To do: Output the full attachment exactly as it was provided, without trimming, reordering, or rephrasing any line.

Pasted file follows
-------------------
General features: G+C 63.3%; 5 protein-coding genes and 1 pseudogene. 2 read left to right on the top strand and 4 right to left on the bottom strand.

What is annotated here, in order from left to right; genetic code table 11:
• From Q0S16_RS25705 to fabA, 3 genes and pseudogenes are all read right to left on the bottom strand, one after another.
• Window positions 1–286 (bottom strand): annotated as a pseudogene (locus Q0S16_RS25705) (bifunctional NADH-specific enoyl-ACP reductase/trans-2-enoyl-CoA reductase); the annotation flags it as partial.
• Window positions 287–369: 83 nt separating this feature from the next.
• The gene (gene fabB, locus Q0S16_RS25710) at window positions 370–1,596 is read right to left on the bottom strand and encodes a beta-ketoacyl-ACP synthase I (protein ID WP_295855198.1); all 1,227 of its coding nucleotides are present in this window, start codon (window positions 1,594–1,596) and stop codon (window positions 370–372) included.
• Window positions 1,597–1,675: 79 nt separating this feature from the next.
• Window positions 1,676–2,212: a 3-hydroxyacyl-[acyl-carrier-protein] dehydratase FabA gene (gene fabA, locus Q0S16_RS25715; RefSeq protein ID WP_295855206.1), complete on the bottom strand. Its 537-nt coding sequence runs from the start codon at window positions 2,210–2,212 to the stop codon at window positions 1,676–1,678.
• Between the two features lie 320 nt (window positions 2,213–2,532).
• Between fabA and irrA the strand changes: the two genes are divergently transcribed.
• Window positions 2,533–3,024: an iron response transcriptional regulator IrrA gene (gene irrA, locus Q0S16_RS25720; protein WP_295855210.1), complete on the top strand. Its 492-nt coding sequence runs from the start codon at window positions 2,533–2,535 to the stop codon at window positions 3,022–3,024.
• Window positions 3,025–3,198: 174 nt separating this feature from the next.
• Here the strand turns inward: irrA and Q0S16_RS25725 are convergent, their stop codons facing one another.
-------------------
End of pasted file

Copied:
General features: G+C 63.3%; 5 protein-coding genes and 1 pseudogene. 2 read left to right on the top strand and 4 right to left on the bottom strand.

What is annotated here, in order from left to right; genetic code table 11:
• From Q0S16_RS25705 to fabA, 3 genes and pseudogenes are all read right to left on the bottom strand, one after another.
• Window positions 1–286 (bottom strand): annotated as a pseudogene (locus Q0S16_RS25705) (bifunctional NADH-specific enoyl-ACP reductase/trans-2-enoyl-CoA reductase); the annotation flags it as partial.
• Window positions 287–369: 83 nt separating this feature from the next.
• The gene (gene fabB, locus Q0S16_RS25710) at window positions 370–1,596 is read right to left on the bottom strand and encodes a beta-ketoacyl-ACP synthase I (protein ID WP_295855198.1); all 1,227 of its coding nucleotides are present in this window, start codon (window positions 1,594–1,596) and stop codon (window positions 370–372) included.
• Window positions 1,597–1,675: 79 nt separating this feature from the next.
• Window positions 1,676–2,212: a 3-hydroxyacyl-[acyl-carrier-protein] dehydratase FabA gene (gene fabA, locus Q0S16_RS25715; RefSeq protein ID WP_295855206.1), complete on the bottom strand. Its 537-nt coding sequence runs from the start codon at window positions 2,210–2,212 to the stop codon at window positions 1,676–1,678.
• Between the two features lie 320 nt (window positions 2,213–2,532).
• Between fabA and irrA the strand changes: the two genes are divergently transcribed.
• Window positions 2,533–3,024: an iron response transcriptional regulator IrrA gene (gene irrA, locus Q0S16_RS25720; protein WP_295855210.1), complete on the top strand. Its 492-nt coding sequence runs from the start codon at window positions 2,533–2,535 to the stop codon at window positions 3,022–3,024.
• Window positions 3,025–3,198: 174 nt separating this feature from the next.
• Here the strand turns inward: irrA and Q0S16_RS25725 are convergent, their stop codons facing one another.